The armature assembly 2 will now be described in more detail, referring to FIG. 8. The hinge springs 222 and 232 both support the seesaw movement of the armature assembly 2 and make electrical contact with the movable contacts 223 and 233 of the movable contact springs 221 and 231. Thus, the hinge springs 222 and 232 can act as common terminals for the transfer switching contacts. The the hinge springs 222 and 232 are formed in the shape of a crank and are exposed before the cover is placed from above. Therefore, they can be adjusted for optimal loads even after assembly simply by bending them.

A window 210 is formed on the lower surface of the molded member 21 to expose the lower central surface of the armature 20. Within the window 210 is formed a supporting projection 203 by press-working the armature 20. The projection 203 is encircled by the molded section 21 and comes in contact with the magnet 13 to become a supporting fulcrum or point for the movement of the armature 20. The molded member 21 prevents powders which are generated by frictional movement from reaching the electric contacts. This eliminates an adverse effect on said contacts which may otherwise be caused by the generated powders (insulator) resulting from friction in order to attain higher reliability in the relay.

A portion of the molded member 21 projects in the longitudinal direction of contact springs 221 and 231 to form arms 211 which contact the bottom surfaces of the springs 221 and 231 (surfaces on the sides of the electric contacts 223 and 233). As the arms 211 is formed by insert-molding of the armature assembly 2, it does not apply pressure on the contact springs 221 and 231 but it simply stays in contact with them. Therefore, the arms 211 will not influence spring load characteristics thereof and yet can reduce spring vibrations of the springs 221 and 231.

A description will now be given as to the effect of the arms 211, referring to FIGS. 9A and 9B. FIG. 9A shows the state where contacts are closed. More specifically, the stationary contact 301 and the movable contact 223 are in contact with each other. The contact spring 221 is flexed and displaced upwardly on in the opposite direction (away from the arm 211) to cause the movable contact 223 to exert the contact force. Since an interspace is formed between the arm 211 and the contact spring 221, the end of the contact spring is fixed at the point A. No and there is no significant difference is produced in characteristics from the case without the arm 211.

FIG. 9B shows the state where the two contacts 223 and 301 are separated. In this state, the vibration of the contact spring 221 is decreased in amplitude because arm 211 moves the fulcrum of the vibration to the point B. At the same time, an attenuation time of the vibration is remarkably decreased. As shown in FIG. 10, the fulcrum of the vibration by the contact spring 221 in the prior art is at the point A during the time of transition to the open state, the amplitude and attenuation of the vibration are usually large.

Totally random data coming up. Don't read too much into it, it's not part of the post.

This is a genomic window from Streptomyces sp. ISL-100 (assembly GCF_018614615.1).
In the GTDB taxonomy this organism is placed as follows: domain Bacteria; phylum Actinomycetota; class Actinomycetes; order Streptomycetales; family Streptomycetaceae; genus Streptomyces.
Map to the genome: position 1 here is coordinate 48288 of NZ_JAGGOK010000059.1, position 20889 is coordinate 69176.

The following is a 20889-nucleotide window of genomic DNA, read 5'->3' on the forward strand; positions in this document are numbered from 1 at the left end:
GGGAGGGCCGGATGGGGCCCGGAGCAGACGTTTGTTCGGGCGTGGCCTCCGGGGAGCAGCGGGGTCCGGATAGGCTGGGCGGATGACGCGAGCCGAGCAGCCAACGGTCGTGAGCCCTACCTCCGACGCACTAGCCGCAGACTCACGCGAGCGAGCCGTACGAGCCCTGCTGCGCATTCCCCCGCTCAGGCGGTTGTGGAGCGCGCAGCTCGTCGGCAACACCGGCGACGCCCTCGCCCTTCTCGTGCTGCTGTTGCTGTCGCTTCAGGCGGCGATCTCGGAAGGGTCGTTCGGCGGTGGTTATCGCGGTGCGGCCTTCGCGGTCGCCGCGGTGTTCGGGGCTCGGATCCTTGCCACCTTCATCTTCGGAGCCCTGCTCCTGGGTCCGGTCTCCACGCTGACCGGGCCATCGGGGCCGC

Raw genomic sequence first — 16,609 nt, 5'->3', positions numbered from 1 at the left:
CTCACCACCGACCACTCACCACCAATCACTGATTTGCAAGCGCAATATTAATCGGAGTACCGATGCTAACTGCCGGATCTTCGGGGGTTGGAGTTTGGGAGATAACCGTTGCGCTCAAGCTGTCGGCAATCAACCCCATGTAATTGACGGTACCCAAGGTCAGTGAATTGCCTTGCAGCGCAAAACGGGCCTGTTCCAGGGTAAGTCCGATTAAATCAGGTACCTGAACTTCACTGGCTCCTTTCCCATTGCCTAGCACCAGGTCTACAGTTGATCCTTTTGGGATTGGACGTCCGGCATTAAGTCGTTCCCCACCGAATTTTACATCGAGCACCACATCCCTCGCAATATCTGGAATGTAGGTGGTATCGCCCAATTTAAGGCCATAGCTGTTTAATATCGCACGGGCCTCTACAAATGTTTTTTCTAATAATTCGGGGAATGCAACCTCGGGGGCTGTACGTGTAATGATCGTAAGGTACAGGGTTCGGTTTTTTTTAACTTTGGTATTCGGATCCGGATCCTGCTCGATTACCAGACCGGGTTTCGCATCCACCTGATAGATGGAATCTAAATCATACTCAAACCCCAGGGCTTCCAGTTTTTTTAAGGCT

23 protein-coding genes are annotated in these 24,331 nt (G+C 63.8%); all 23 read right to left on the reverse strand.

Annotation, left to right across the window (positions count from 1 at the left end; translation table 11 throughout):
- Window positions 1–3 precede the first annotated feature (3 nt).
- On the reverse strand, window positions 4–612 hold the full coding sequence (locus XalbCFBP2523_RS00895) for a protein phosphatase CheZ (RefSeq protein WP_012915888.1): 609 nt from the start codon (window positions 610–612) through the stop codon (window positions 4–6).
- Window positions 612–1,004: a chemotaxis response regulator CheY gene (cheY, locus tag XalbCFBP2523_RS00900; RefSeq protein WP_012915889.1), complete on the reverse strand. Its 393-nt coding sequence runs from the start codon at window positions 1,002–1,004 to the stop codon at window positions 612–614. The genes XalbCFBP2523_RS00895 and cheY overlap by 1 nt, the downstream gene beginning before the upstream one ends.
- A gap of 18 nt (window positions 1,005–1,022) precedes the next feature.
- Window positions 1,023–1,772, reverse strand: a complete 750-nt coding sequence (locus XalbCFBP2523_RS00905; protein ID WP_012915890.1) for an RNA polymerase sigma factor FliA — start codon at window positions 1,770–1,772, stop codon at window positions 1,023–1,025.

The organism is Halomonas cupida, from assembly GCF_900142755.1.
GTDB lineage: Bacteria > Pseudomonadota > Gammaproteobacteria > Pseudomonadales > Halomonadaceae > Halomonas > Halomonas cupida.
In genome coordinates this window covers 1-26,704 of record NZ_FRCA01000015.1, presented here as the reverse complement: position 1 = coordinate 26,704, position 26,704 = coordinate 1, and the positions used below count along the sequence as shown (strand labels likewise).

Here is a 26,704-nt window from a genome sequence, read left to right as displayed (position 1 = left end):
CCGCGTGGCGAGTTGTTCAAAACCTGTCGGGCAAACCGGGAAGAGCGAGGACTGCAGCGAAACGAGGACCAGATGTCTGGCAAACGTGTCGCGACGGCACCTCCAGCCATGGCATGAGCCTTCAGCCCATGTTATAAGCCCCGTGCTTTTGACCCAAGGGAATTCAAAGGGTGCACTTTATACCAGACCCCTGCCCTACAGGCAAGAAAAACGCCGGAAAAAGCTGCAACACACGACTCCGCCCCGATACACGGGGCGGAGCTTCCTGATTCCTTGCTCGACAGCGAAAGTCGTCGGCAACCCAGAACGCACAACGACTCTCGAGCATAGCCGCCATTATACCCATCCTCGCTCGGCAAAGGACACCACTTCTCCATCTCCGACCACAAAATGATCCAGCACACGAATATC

As described in the foregoing statement, according to this invention even if the relay is vibrated, the vibration on the contact springs 221 and 231 can be restricted to keep the gap M (FIG. 9B) between contacts at a large value, and hence to maintain the dielectric strength between contacts 223, 301 at a high value. In the prior art structure shown in FIG. 10, in addition to the free vibration occurring on the cantilevered spring, since additional vibration is produced by the impact of the armature 20 on the opposite side against the end of the core 10 (i.e., on the side where contacts are closed), an arc discharge may be produced at the break of current. The arc tends to continue to accelerate the wear of contacts. However, in this embodiment, due to the effect of the arm 211, the vibration applied on the spring whenever contacts are switched is rapidly attenuated to remarkably prevent the wear on the contact otherwise produced by an arc discharge, which greatly contributes to extend life of the relay.

Referring to FIG. 11, a modified engagement of the base 3 with the coil assembly 1 is described. In this embodiment, cut off portion 117 is provided on the lower surfaces of both sides of the flanges 111 of the spool 10 of the coil assembly 1 to form projections 116. Through holes 43 are formed one each on both sides of the base 3 for engagement with the projections 116. On both sides of the holes 43 are provided reference blocks 44 in a shape corresponding to the cut off portions 117 of the coil assembly 1.

In the flange 110, at the center of the coil assembly 1, are formed projections 119 on both sides and cut off portions 118 on the lower surface thereof. The base 3 is provided on the center of the side walls with projections 46 to fit with the projections 119, and projections 47 to fit with the cut off portions 118. The projections 47 have through holes 45 extending to the outside of the base 3 so as to allow the creepage of the sealant 48 therethrough, from the bottom of the base 3, in order to reach the projections 119. This further reinforces the firm engagement of the coil spool 10 (i.e., the coil assembly 1) with the base 3. The effect of the fixation with the sealant 48 is similar to the above when it is used for fixing the projection 116 of the coil spool 10 with the hole 43 of the base 3.